There is also anoth­er thing worth men­tion­ing here, a paper by Mar­tyn Fogg (I have men­tioned it in one of my pre­vi­ous posts). There, in sec­tion 3.2, page 7, is a for­mu­la (14) for esti­mat­ing the dura­tion of viable volcanic/tectonic recy­cling of volatiles on a given plan­et – basi­cal­ly, the timescale for plate tec­ton­ics. As the con­ti­nent cycle goes on, increas­ing con­ti­nen­tal area would even­tu­al­ly ini­ti­ate a tran­si­tion between plate tec­ton­ics and a stag­nant lid mode of mantle con­vec­tion.

Plate tec­ton­ics is the pri­ma­ry mech­a­nism through which Earth (and any plan­et with the same regime) los­es its heat. Lenardic et al.(2005) sug­gests a poten­tial con­straint on con­ti­nen­tal sur­face area at which con­ti­nen­tal growth will stop. This crit­i­cal point is pre­dict­ed as a func­tion of mantle heat flow. For the Earth’s cur­rent glob­al heat flux, the crit­i­cal con­ti­nen­tal sur­face area is esti­mat­ed to be 35–50% to allow plate tec­ton­ics to ini­ti­ate, and present day Earth’s con­ti­nent crust area is about 40%.

So, how would things work on big­ger plan­ets?

There are sev­er­al con­di­tions nec­es­sary for plate tec­ton­ics to oper­ate (Mar­t­in et al.,2008). First of all, the plan­et must have cooled enough so that it is too cold to sus­tain mag­ma ocean. Sec­ond, its inte­ri­ors must be hot enough to main­tain con­vec­tion with­in the upper lay­ers of the body to pre­vent the exis­tence of stag­nant lid. Third, its lithos­phere needs to be cool enough, strong enough, dense enough and thin enough to allow sub­duc­tion. Fourth, liq­uid water on the sur­face is prob­a­bly the most vital ingre­di­ent for suc­cess­ful plate tec­ton­ics.

Mag­net­ic field life­time is also tight­ly relat­ed to the ther­mal evo­lu­tion of a plan­et. To dri­ve dynamo action, a liq­uid metal­lic core must be in an active con­vec­tion state.

Valen­cia et al. (2006), (2007) used plan­e­tary para­me­ter scal­ing to argue that high­er grav­i­ty favors sub­duc­tion and plate tec­ton­ics are inevitable on larg­er ter­res­tri­al worlds. Near­ly at the same time O’Neill and Lenardic (2007) pro­posed that super-sized Earths are like­ly to be in an episod­ic or stag­nant lid regime.

As plan­et mass increas­es, it pos­es an increas­ing­ly sev­ere prob­lem for plate tec­ton­ics. Mid­dle-aged super-Earths may suf­fer from con­ti­nen­tal spread, which could choke off plate tec­ton­ics, plac­ing a plan­et in stag­nant lid mode. Pro­vid­ed that crustal flow lim­its con­ti­nen­tal thick­ness, it was shown that con­ti­nents will spread out to coat the sur­face of a ter­res­tri­al plan­et with more than three Earth mass­es in much less time than the age of the Earth (Kite et al., 2009).

More recent stud­ies show that there might be anoth­er sev­ere prob­lem to plate tec­ton­ics on super-sized “Earths”. The con­vec­tive pat­tern and the heat trans­port in a ter­res­tri­al plan­et depends on the vis­cos­i­ty of the mantle mate­ri­al. The vis­cos­i­ty, on the oth­er hand, depends strong­ly on tem­per­a­ture and pres­sure, i.e., the vis­cos­i­ty decreas­es with increas­ing tem­per­a­ture but increas­es with increas­ing pres­sure. Thus, the larg­er the plan­et the stronger is the influ­ence of the pres­sure on the vis­cos­i­ty and flowa­bil­i­ty of mate­ri­al. This depen­dence becomes an impor­tant fac­tor for the mantle con­vec­tion of plan­ets with mass­es larg­er than one Earth mass. With more mass, plan­ets are sub­ject to slug­gish con­vec­tion regime in the low­er mantle and for­ma­tion of a con­duc­tive lid over the core-mantle bound­ary. Even­tu­al­ly con­vec­tion stops and heat is trans­port­ed only due con­duc­tion. Ther­mal­ly induced mag­net­ic field gen­er­a­tion is sup­pressed as well. Com­po­si­tion­al dynamos might also become sup­pressed due to small cool­ing rate of the inner core; such plan­ets will end up with small sur­face mag­net­ic fields, high­er radi­a­tion envi­ron­ment and stronger atmos­pher­ic loss (Sta­menkovic et al., 2010).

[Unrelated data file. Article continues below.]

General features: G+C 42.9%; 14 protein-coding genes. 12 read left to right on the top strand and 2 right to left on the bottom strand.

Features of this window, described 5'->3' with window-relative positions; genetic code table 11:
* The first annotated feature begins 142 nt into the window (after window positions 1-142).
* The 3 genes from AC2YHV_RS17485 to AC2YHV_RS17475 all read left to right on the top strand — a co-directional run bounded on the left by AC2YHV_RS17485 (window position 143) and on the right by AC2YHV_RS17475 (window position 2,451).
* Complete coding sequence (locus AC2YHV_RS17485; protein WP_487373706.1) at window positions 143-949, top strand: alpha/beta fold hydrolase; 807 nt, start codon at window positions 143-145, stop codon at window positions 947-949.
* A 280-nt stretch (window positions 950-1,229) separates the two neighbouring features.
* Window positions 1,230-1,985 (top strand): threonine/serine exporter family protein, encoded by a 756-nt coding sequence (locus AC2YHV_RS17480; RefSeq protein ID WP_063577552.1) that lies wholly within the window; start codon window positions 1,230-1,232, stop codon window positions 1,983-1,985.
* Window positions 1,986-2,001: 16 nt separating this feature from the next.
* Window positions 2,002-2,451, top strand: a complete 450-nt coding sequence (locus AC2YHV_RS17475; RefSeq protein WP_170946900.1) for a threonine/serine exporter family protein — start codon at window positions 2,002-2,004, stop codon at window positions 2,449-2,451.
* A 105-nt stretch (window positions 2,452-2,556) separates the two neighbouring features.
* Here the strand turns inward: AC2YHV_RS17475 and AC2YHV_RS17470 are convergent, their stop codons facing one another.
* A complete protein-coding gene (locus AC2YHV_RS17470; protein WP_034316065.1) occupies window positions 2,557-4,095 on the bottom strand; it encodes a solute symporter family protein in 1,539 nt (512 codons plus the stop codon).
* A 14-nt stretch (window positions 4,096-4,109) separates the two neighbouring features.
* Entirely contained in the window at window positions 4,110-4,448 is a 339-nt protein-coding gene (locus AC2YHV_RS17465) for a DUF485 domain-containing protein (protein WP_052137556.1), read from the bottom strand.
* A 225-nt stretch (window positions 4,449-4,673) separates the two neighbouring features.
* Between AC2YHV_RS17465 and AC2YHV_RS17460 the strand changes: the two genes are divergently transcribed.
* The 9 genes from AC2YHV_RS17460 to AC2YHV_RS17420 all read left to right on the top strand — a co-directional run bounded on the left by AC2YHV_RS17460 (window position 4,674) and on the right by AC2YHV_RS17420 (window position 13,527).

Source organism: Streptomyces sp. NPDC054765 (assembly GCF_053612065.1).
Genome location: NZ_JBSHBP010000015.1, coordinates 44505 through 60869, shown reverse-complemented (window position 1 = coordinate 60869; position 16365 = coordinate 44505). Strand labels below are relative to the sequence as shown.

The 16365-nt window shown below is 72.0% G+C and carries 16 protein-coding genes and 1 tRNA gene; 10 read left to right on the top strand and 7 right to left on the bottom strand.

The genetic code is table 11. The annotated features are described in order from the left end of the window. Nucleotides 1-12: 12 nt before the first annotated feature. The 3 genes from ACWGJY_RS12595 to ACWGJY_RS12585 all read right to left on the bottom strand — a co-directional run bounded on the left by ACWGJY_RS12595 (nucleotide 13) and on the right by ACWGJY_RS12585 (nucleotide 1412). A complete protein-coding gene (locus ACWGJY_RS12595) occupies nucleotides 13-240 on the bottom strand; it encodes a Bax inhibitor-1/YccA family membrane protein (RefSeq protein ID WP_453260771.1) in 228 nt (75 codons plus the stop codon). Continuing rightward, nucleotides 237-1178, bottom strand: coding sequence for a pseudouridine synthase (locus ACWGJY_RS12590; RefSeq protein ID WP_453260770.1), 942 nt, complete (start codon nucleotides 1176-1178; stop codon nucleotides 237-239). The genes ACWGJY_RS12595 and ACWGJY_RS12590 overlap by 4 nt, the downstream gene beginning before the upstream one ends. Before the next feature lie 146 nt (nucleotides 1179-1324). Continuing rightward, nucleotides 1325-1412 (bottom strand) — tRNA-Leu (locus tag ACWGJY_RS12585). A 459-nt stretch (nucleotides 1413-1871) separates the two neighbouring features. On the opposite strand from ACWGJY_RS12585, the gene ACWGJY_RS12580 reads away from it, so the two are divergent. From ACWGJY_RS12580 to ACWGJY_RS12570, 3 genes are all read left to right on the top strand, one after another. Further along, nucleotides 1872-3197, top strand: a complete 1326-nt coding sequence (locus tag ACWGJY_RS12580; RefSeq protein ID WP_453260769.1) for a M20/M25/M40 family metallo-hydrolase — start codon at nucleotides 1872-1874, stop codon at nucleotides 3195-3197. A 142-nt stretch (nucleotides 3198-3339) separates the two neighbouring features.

The results of anoth­er study using 2D spher­i­cal mantle con­vec­tion mod­el (Noack & Breuer, 2011) show that the propen­si­ty of plate tec­ton­ics has a peak at a speci­fic mass: assum­ing vis­cos­i­ty increas­es with pres­sure, the peak occurs between one and five Earth mass­es. How­ev­er, the vari­a­tion of vis­cos­i­ty with pres­sure is strong­ly debat­ed and might as well decrease with pres­sure (Kara­to, 2011, Icarus; Armann et al., 2010, Nature).

Tidal­ly locked plan­ets

This is anoth­er inter­est­ing case. If a plan­et lacks an atmos­phere thick enough to bal­ance the sur­face tem­per­a­ture, it will be in a stag­nant lid con­vec­tion regime at the night side and in a mobile regime at the day side. The rea­son for such dif­fer­ence is the upper con­vec­tive mantle, which is sen­si­tive to tem­per­a­ture vari­a­tions on the sur­face (Noack et al., 2010).

The hab­it­abil­i­ty of plan­ets in syn­chro­nous rota­tion about their star may lie well out­side the Hab­it­able Zone (Gel­man et.al 2011). Such world may still sup­port liq­uid water on its sur­face, or shal­low sub­sur­face, in cer­tain regions of the plan­et. Thus, tidal­ly locked mantle and cli­mate pat­terns must be com­bined and assessed to deter­mine the sur­face envi­ron­ment, keep­ing in mind this may vary great­ly from the sub­stel­lar to anti­s­tel­lar regions.

# Well, this is it for now; may­be some­thing will be added lat­er.

Jeno Marz
JENO MARZ is a science fiction writer from Latvia, Northern Europe, with background in electronics engineering and computer science. She is the author of two serial novels, Falaha’s Journey: A Spacegirl’s Account in Three Movements and Falaha’s Journey into Pleasure. Marz is current at work on a new SF trilogy. All her fiction is aimed at an adult audience.

2 Comments

  1. Great arti­cle. Brought back a lot of stuff I’d for­got­ten in col­lege, and the new research about Mars is kin­da cool. 🙂 At least I know if I ever need resources for a SF, I can come here. ^_^

    1. In all hon­esty, I for­got myself what I have writ­ten in my world­build­ing arti­cles. It was so long ago. Keep in mind this is from ear­ly 2012, so sci­ence has more in store about Mars by now. I’m not exact­ly fol­low­ing the research. 🙂